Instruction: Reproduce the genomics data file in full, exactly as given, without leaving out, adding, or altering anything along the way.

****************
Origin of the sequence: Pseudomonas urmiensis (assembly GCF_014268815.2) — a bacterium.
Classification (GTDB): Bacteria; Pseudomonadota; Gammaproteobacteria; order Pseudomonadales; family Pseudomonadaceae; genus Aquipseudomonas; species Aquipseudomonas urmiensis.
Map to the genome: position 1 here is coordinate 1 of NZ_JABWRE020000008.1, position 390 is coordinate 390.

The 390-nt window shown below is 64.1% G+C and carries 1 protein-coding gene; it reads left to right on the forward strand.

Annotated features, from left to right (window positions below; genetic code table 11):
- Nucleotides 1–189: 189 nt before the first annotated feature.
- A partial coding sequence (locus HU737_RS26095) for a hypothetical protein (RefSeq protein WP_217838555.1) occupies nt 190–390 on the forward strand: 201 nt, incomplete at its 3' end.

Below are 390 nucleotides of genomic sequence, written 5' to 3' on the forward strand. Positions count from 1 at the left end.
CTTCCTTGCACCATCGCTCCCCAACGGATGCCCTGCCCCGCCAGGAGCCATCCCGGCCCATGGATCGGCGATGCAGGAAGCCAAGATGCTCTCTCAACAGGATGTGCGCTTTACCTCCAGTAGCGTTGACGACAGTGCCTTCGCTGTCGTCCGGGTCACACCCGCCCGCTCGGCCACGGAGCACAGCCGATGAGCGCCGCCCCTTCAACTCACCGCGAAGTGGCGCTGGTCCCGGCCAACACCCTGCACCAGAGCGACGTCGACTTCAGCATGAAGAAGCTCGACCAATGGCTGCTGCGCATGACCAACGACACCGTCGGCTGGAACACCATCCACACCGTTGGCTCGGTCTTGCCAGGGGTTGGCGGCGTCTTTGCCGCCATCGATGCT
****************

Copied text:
Origin of the sequence: Pseudomonas urmiensis (assembly GCF_014268815.2) — a bacterium.
Classification (GTDB): Bacteria; Pseudomonadota; Gammaproteobacteria; order Pseudomonadales; family Pseudomonadaceae; genus Aquipseudomonas; species Aquipseudomonas urmiensis.
Map to the genome: position 1 here is coordinate 1 of NZ_JABWRE020000008.1, position 390 is coordinate 390.

The 390-nt window shown below is 64.1% G+C and carries 1 protein-coding gene; it reads left to right on the forward strand.

Annotated features, from left to right (window positions below; genetic code table 11):
- Nucleotides 1–189: 189 nt before the first annotated feature.
- A partial coding sequence (locus HU737_RS26095) for a hypothetical protein (RefSeq protein WP_217838555.1) occupies nt 190–390 on the forward strand: 201 nt, incomplete at its 3' end.

Below are 390 nucleotides of genomic sequence, written 5' to 3' on the forward strand. Positions count from 1 at the left end.
CTTCCTTGCACCATCGCTCCCCAACGGATGCCCTGCCCCGCCAGGAGCCATCCCGGCCCATGGATCGGCGATGCAGGAAGCCAAGATGCTCTCTCAACAGGATGTGCGCTTTACCTCCAGTAGCGTTGACGACAGTGCCTTCGCTGTCGTCCGGGTCACACCCGCCCGCTCGGCCACGGAGCACAGCCGATGAGCGCCGCCCCTTCAACTCACCGCGAAGTGGCGCTGGTCCCGGCCAACACCCTGCACCAGAGCGACGTCGACTTCAGCATGAAGAAGCTCGACCAATGGCTGCTGCGCATGACCAACGACACCGTCGGCTGGAACACCATCCACACCGTTGGCTCGGTCTTGCCAGGGGTTGGCGGCGTCTTTGCCGCCATCGATGCT